Enter by the narrow gate. For the gate is wide and the way is easy that leads to destruction, and those who enter by it are many.

For the gate is narrow and the way is hard that leads to life, and those who find it are few.

Jesus in Matthew 7:13-14, ESV
The Holy Bible, English Standard Version. ESV® Text Edition: 2016. Copyright © 2001 by Crossway Bibles, a publishing ministry of Good News Publishers.

The Road Not Taken

This scripture from the Bible book Matthew reminds me of the famous poem by Robert Frost. The late poet Robert Frost won four Pulitzer Prizes for poetry; his work is among the most widely read and often quoted poetry to this day. Listen to it here if you don’t remember it.

“The Road Not Taken” was originally published in The Atlantic in 1915 along with two other poems from Frost. It is now widely considered to be one of the most popular works of American literature.

“Its signature phrases have become so ubiquitous, so much a part of everything from coffee mugs to refrigerator magnets to graduation speeches, that it’s almost possible to forget the poem is actually a poem. “The Road Not Taken” has been used in advertisements for Mentos, Nicorette, the multibillion-dollar insurance company AIG, and the job-search Web site Monster.com, which deployed the poem during Super Bowl XXXIV to great success.”

What does the poem mean?

The poem’s meaning has been extensively dissected, discussed, and debated; most assign a deep meaning about life, choices, regrets, what-ifs, etc.

(This and several others in this post are affiliate links, meaning I earn a commission to fund this blog if you make a purchase through it.)

So I was surprised to read that Frost himself didn’t take the poem nearly as seriously as everyone else has. He claimed that he wrote it as a joke for a friend.

At poetryfoundation.org , Katherine Robinson wrote,

“Soon after writing the poem in 1915, Frost griped to Edward Thomas that he had read the poem to an audience of college students and that it had been “taken pretty seriously … despite doing my best to make it obvious by my manner that I was fooling. … Mea culpa.” However, Frost liked to quip, “I’m never more serious than when joking.”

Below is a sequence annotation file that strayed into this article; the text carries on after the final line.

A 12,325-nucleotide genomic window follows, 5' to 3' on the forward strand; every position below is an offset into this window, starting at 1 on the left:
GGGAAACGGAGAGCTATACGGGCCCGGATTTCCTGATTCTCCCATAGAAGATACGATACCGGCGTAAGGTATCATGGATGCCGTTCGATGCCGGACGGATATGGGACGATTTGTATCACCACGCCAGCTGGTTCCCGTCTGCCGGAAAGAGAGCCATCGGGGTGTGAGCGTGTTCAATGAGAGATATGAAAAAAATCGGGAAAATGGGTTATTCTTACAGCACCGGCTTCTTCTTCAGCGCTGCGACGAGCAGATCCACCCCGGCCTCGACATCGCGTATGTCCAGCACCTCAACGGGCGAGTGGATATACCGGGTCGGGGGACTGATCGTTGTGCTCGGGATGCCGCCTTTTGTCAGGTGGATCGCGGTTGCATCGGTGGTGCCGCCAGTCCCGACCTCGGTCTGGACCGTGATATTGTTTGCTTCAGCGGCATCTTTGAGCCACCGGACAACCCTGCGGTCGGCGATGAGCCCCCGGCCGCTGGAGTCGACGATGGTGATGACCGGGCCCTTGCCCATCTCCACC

As his joke unfolds, Frost creates a multiplicity of meanings, never quite allowing one to supplant the other. When Frost sent the poem to Thomas, Thomas initially failed to realize that the poem was (mockingly) about him. Instead, he believed it was a serious reflection on the need for decisive action. (He would not be alone in that assessment.) “

What did Jesus mean in Matthew 7?

This scripture is part of the Sermon on the Mount attributed to Jesus (I’ve written other posts about these verses from Matthew chapters 5-7.) It also is widely known and quoted, as well as other verses like the Golden Rule, the Lord’s Prayer, and the Beatitudes.

The overall message of the Sermon is anything but a joke; Jesus makes bold and daring statements in this passage, which explains why it is so widely quoted and taught on. One famous preacher, Oswald Chambers used it often enough that his wife included several selections when she published a collection of his sermons as a daily devotional know as My Utmost for His Highest.

In a devotional titled “All Noble Things are Difficult” for July 7th, he wrote

“The Christian life is gloriously difficult, but the difficulty of it does not make us faint and cave in, it rouses us up to overcome.

God’s grace turns out men and women with a strong family likeness to Jesus Christ, not milksops.”

It is always necessary to make an effort to be noble.”

Oswald Chambers

Milksops. That’s not a word we hear often; I looked it up and it means exactly what it sounds like. What happens when you dip bread into milk? It gets soggy and falls apart. So a milksop is ” a person who is indecisive and lacks courage.

Choices, choices, choices

Despite Frost’s assertion that his poem was a joke, multiple commentaries dissect it extensively and assign all kinds of meaning to it, suggesting that we do believe that our choices matter in life, whether relationships, finances, education, or health.

Doctors and other health professionals now believe that lifestyle is one of the chief determinants of health and emphasize preventing and even treating illness with nutrition, exercise, mindfulness, sleep, healthy habits, and stress management.

Consider the Foundation

Whether you’re building a house, a career, a family, or your health, what you build on matters too. Jesus concluded his sermon with a building lesson.

Everyone then who hears these words of mine and does them will be like a wise man who built his house on the rock. 

 And the rain fell, and the floods came, and the winds blew and beat on that house, but it did not fall, because it had been founded on the rock.

 And everyone who hears these words of mine and does not do them will be like a foolish man who built his house on the sand. 

 And the rain fell, and the floods came, and the winds blew and beat against that house, and it fell, and great was the fall of it.”

Matthew 7:24-27, ESV

Reading these verses reminds me of the rain storms we endured in Oklahoma this past spring leading to extensive flooding causing loss of homes and businesses; other parts of the country suffered the same, and now we’re watching coastal areas deal with devastating hurricanes. We’re pretty helpless to defend our property against the ravages of nature. That doesn’t have to be the case with our health if we build well. To paraphrase Oswald Chambers, “It is necessary to make an effort to be healthy.”

The Legacy of Oswald and Biddy Chambers